Newmark Theatre
Portland, Oregon

April 23, 2016 evening

Dean Speer

The novelty and freshness of Nicolo Fonte’s Beautiful Decay never wore off. From start to finish, I thoroughly enjoyed how he took a serious subject (the cycle of life) and turned it into an interesting and exciting full-length dance work in two parts.

Oregon Ballet Theatre Xuan Cheng and Jordan Kindell in Nicolo Fonte's "Beautiful Decay" Photo Blaine Truitt Covert

Oregon Ballet Theatre
Xuan Cheng and Jordan Kindell
in Nicolo Fonte’s “Beautiful Decay”
Photo Blaine Truitt Covert

Inspired by a photographic display he saw a few years ago at the Oregon Historical Society’s Museum, just literally around the corner, Fonte designed a dance that uses Baroque and contemporary music — Vivaldi, principally his Four Seasons, Max Richter’s “The Four Seasons Recomposed,” and songs by Olafur Arnalds. As time is linear, Fonte has the dancers moving in only one direction, from stage left to stage right, which makes for some neat mixes of numbers of dancers and pairings. The stage set was divided into sections by panels, two of which were pulled back partway through the performance. For Act II, the set was re-configured with a piece of this set on stage left and an open stage on the right.

He also used two “senior” dancers – guests Susan Banyas and Gregg Bielemeier, who often interacted with the OBT dancers, sometimes leading them in gestural and improvised movement.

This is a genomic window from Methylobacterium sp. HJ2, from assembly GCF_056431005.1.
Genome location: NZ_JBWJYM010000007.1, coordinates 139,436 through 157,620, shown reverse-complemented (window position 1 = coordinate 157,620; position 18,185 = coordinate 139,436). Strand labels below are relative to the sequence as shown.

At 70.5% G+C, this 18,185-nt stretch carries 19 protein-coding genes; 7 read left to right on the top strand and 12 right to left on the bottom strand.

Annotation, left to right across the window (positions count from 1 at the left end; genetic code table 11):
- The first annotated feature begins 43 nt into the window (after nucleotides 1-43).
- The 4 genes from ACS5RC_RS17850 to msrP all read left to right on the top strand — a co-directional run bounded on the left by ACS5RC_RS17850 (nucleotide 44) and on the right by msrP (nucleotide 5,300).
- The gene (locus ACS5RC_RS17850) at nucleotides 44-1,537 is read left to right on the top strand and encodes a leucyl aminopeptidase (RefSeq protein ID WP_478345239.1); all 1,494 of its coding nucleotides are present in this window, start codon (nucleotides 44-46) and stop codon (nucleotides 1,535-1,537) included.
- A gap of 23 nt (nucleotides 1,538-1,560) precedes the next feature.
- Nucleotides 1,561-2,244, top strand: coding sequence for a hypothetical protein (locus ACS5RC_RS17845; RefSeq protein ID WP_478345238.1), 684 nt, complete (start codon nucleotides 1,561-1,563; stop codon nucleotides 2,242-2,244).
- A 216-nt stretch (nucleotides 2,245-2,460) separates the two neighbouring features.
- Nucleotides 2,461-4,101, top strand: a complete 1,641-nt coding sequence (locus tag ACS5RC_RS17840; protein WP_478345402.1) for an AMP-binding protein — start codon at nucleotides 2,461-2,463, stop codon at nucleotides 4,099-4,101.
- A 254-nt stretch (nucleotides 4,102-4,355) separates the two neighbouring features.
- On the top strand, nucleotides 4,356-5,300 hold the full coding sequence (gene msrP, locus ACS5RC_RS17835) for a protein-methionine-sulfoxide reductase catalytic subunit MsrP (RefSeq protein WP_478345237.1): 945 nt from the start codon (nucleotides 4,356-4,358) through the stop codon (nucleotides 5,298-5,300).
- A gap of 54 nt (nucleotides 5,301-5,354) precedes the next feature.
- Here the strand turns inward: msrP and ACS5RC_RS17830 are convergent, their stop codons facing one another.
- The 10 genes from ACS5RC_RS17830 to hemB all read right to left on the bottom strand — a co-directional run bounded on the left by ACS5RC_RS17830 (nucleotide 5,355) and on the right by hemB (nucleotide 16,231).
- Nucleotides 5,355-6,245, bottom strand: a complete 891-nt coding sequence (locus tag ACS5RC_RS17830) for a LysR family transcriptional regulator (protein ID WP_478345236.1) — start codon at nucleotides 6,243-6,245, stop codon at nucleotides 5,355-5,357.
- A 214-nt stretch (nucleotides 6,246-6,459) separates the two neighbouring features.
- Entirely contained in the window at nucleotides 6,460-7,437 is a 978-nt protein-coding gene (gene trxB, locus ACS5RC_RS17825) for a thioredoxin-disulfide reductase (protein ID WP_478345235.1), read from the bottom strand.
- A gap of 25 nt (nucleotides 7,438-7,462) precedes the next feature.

While telling the outline of a story – the story of human life, it was never maudlin nor sad, but upbeat, very energetic, and interspersed with moments of poetic poignancy. The dancers were given very athletic and technical work to do, which they did with great clarity and elan. There was also quite a bit of partnering – groups of duos, an occasional trio, but no one person being shown off; a group/team work.

I was particularly smitten with the artistic work of Sarah Griffin, who we learned, sadly, is leaving the company and dance for other career opportunities. Her wonderfully open face and performance style made me really sit up and ask, “Who is that!?” Too bad for us, but her outstanding work in this piece will remain etched in memory.

Beautiful Decay is a another strong repertory choice by Artistic Director Kevin Irving. I’ve been impressed with his choices so far – choices that have shown wisdom, street smarts, and maturity of thought and experience. He is not a rookie. I was pleased to see a full house at the performance we attended and how much the audience cheered and stood for the cast at its conclusion. OBT is an important Northwest arts institution and, given its artistic growth of the past dozen years, is well on its way to being noticed beyond geographic boundaries.

All too soon OBT’s 2015-16 season was over. We can hardly wait for October when the 2016-17 season launches.